To recognize excellence in NRA Action Pistol Competition. The NRA Action Pistol Distinguished Program is similar to the programs for Conventional Pistol, High Power Rifle, Smallbore Rifle, and Police.
a. No limitation on firearm used so long as it conforms to NRA Action Pistol Shooting rules
b. Points toward the Distinguished Badge may only be earned at NRA State Championships, Regionals and the National Championship
c. Competitors may compete for points in only 2 State Championships, 1 Regional and the National Championship in any calendar year (1/1-12/31)
d. Recognition for award of the Distinguished Badge is retroactive to 1985 for Open and 1998 for Metallic. Individuals may petition for this by providing official results from qualified tournaments. Burden of proof of qualifying scores is on the petitioner
e. OPEN and METALLIC scores will be counted separately for medal purposes.
Course of Fire:
a. Aggregate match containing at least two of the following matches:
1. Practical Event (Rule 10.13)
2. Barricade Event (Rule 10.14)
3. Moving Target Event (mod) (Rule 10.15)
4. Falling Plate Event (Rule 10.16)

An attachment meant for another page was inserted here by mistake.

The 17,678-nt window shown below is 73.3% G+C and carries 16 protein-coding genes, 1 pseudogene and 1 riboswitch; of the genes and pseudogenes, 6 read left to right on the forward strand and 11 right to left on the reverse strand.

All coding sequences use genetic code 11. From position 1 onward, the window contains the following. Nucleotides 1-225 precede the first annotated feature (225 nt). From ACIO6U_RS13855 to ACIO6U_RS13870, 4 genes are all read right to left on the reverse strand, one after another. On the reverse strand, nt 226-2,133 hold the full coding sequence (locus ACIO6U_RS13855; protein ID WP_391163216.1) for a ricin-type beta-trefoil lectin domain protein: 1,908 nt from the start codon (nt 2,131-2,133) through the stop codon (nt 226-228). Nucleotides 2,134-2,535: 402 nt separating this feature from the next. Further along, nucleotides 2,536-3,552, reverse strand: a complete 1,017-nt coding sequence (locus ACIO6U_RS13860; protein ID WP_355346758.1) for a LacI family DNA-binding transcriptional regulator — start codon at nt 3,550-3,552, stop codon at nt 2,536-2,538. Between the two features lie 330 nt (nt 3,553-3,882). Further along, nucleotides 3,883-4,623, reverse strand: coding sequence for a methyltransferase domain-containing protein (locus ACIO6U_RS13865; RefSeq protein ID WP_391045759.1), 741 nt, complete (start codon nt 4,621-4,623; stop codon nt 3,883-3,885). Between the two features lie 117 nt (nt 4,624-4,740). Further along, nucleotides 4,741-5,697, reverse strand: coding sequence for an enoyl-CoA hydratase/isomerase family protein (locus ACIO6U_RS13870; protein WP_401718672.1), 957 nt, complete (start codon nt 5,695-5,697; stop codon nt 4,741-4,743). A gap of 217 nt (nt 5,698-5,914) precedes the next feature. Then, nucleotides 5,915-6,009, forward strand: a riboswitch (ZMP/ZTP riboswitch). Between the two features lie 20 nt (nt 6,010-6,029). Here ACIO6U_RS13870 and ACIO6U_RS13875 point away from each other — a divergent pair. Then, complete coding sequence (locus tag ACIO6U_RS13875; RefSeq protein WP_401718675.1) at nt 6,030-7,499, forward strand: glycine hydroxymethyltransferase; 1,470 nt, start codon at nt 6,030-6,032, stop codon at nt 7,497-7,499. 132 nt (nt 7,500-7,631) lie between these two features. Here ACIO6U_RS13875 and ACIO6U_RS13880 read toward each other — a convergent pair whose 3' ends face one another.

b. Minimum Qualifying Score: In order to earn eligibility for Distinguished Points, competitors must fire a minimum score equal to at least 95% of the match aggregate in OPEN and 85% in METALLIC. (e.g., in a 1920 point aggregate, the minimum score required to qualify would be 1824 in OPEN and 1632 in METALLIC).
The NRA Action Pistol Distinguished Badge will be awarded to those individuals who earn a total of 30 points through unassisted individual competition in qualifying events. Credit Points will be awarded as follows:
a. 10 points to the highest scoring non-distinguished competitor who fires a qualifying score.
b: 7 points to next highest scoring 10% of non-distinguished competitors who fire a qualifying score.
c. 5 points to next highest scoring 15% of non-distinguished competitors who fire a qualifying score
d. Fractions of .5 and over will be resolved to the next higher whole number. Smaller fractions will not be considered.
The first time an individual earns Distinguished Points they will receive the NRA Action Pistol "Excellence in Competition" Medal and a certificate indicating the number of credit points earned. Each time additional points are earned, a certificate will be issued. No other medals will be issued by NRA until the 30 points have been earned, at which time the NRA Action Pistol Distinguished Badge will be awarded.
Action pistol competitors who feel they have achieved this level of competition should let us know.